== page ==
Having experiences where you feel like an other, like not having any money, forces you to find people you can relate to and you hold on to them. More than once in my freshmen year of college, I wondered aloud with a friend about why rich people try so hard to dress like they’re not rich! This is a question I’m obviously still wondering about. I can articulate better now that dressing down is a status symbol. Dressing casually shows that you are above reproach, judgement, or mistreatment because you are protected by whiteness, money, career, status, education, or gender presentation. One of those damn near universal experiences for people of color and low income/working class people is being told that they are going to have to work harder to get on the same level as everybody else. The aesthetic of not really trying and dressing like you need to buy clothes at Walmart, but never Target – or thrift stores, which would allow them to about how they have such amazing taste that they can pick something truly beautiful out of the otherwise trash – is one that assumes you will rewarded on the basis of your simply trying. As opposed to marginalized people who no one is banking on and have to put intention and perfection into everything that we do. We have to be conscious all the time, in all the ways – dress properly, speak totally perfect at all times (especially people whose second language is english!), be on time and eager to work.
Today, my question is more like, why if there is so much money, education, resources, travel, networking, and pressure put into privileged creative people, like fashion designers and graphic designers, then why do they try so hard to emulate the aesthetics of groups that have far less? Why, after generations of distancing themselves from groups that they’ve actively marginalized, through red-lining, white flight, creating ghettos and suburbs and gated communities, do they seek out an “industrial” or “urban” look? How is it that the cosmopolitan coasts are the epicenters of creative industries but siphon so much, culturally from the so called fly-over states? What would the creative output from every field look like if it was more saturated with people from differing experiences?
These ideas of class and normcore are elephants in the room in fashion and style, where we wear our taste and our money on our bodies for all to see. But as a creative person – a graphic designer and ~artist, these aesthetics pervade these worlds too. Like, what’s up with small independent luxury magazines? One after another with the exact same aesthetic and content. There are just so many and I barely have to describe what I’m talking about because you already know. It’s Kinf**k and its renaissance 90s nostalgia design cousins. Looking at you Yale. It’s jazz cups but not drinking soda because it’s bad for you and writing petitions at schools to have all soda machines removed. It’s taking the cherry-picking pieces of populist, whether “bespoke” or corporate design and visual culture and “elevating” it and leaving the rest behind for us. It’s about having luxurious bare white walls because you can afford the space.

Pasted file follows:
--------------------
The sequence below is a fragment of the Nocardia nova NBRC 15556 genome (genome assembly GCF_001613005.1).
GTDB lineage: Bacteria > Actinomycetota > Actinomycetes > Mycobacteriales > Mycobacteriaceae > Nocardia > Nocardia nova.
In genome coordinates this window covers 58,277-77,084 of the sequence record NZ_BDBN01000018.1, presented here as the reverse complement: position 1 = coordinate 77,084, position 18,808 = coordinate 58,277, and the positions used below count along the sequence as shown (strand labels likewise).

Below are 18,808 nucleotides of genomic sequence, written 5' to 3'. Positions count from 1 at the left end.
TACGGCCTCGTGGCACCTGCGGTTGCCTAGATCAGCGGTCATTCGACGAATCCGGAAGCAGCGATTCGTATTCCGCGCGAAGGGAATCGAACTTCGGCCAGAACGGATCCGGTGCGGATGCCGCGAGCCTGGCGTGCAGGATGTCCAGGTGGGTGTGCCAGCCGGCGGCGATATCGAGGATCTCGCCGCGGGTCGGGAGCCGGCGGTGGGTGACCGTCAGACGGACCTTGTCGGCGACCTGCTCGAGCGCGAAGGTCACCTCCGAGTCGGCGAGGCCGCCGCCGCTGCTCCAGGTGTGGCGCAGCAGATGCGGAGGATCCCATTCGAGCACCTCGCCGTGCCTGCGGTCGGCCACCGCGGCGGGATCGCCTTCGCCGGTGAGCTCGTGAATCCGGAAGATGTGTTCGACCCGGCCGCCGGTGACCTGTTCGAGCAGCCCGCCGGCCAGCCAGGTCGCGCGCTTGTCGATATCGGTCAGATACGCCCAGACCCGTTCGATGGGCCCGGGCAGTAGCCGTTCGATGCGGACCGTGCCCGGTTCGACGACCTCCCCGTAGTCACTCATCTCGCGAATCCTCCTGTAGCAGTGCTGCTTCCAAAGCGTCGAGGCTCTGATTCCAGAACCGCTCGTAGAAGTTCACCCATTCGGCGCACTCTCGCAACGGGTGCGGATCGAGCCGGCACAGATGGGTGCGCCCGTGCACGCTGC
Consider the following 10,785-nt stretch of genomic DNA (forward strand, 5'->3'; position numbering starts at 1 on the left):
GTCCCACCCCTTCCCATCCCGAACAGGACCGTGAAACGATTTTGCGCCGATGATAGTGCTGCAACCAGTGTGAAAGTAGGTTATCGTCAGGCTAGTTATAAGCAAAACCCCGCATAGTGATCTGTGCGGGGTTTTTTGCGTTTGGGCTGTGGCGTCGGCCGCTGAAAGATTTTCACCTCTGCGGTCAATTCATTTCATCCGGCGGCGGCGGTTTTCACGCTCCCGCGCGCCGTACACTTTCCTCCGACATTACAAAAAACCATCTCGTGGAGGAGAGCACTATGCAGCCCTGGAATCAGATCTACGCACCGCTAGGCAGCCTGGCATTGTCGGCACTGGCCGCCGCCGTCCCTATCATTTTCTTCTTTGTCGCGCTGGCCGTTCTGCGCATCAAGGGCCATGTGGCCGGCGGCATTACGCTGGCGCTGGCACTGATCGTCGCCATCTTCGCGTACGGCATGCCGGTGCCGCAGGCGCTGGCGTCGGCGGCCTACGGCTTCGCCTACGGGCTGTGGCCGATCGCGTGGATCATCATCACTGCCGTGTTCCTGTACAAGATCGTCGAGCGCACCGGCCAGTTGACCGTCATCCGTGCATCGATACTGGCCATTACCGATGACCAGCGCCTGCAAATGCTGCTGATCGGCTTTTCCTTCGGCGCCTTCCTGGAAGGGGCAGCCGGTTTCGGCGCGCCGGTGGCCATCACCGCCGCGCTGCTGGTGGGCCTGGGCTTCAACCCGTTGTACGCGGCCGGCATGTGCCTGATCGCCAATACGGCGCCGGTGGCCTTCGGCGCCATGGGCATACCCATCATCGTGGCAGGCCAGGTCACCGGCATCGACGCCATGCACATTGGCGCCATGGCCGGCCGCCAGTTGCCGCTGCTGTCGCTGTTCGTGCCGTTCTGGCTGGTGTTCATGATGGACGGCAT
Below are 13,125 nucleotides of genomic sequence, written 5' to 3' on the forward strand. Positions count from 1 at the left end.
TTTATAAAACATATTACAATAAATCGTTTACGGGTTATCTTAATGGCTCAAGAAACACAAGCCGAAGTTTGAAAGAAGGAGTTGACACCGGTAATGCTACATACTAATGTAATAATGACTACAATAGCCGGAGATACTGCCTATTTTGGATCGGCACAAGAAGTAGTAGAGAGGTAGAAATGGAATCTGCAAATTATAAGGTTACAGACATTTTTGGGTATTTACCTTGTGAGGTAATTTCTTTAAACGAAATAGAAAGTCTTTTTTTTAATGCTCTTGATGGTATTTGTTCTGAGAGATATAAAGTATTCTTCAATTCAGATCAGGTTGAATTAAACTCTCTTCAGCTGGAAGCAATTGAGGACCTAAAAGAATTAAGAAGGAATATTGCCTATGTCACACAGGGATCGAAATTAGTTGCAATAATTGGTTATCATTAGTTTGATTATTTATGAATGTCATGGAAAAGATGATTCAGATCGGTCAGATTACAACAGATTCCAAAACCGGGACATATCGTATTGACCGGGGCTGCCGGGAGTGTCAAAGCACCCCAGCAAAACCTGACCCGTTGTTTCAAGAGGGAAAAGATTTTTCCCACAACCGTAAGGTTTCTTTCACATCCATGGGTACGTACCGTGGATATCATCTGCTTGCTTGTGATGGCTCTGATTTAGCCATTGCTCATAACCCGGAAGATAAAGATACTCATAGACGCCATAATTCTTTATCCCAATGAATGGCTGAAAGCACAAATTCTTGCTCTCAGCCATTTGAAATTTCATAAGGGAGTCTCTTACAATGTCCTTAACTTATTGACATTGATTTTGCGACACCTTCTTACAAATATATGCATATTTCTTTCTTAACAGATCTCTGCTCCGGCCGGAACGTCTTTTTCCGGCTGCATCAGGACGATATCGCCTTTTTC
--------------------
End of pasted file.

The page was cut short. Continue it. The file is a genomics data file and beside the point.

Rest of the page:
For me, it’s also about the pandering visual representation of what it means for something to look “accessible” and “friendly”. It’s about looking back to previous generations and having nostalgia for experiences, including art and visual culture we’ve never had and making them seem better than what we have, rather than actually trying to make things better or different, like we’ve never seen before. On some real Make America Great Again shit. It’s about people intellectualizing things they’ve done to justify what they want aesthetically and their lack of critical thinking. I don’t have a lot of patience for speaking of things on a certain level, or using or hearing the phrase “a certain level.”
**I’m interested in learning and reading more about this if you want to talk or have recommendations for people’s work to check out!!!
- Well… This viceland and whitney branding side by side
- THE WHITE WALL CONTROVERSY: HOW THE ALL-WHITE AESTHETIC HAS AFFECTED DESIGN by Grace Bonney on Design Sponge
- The Propaganda of Pantone: Colour and Subcultural Sublimation
- Where are the Black designers? by Maurice Cherry at SXSW
- Using Our Words: The Language of Design for Equity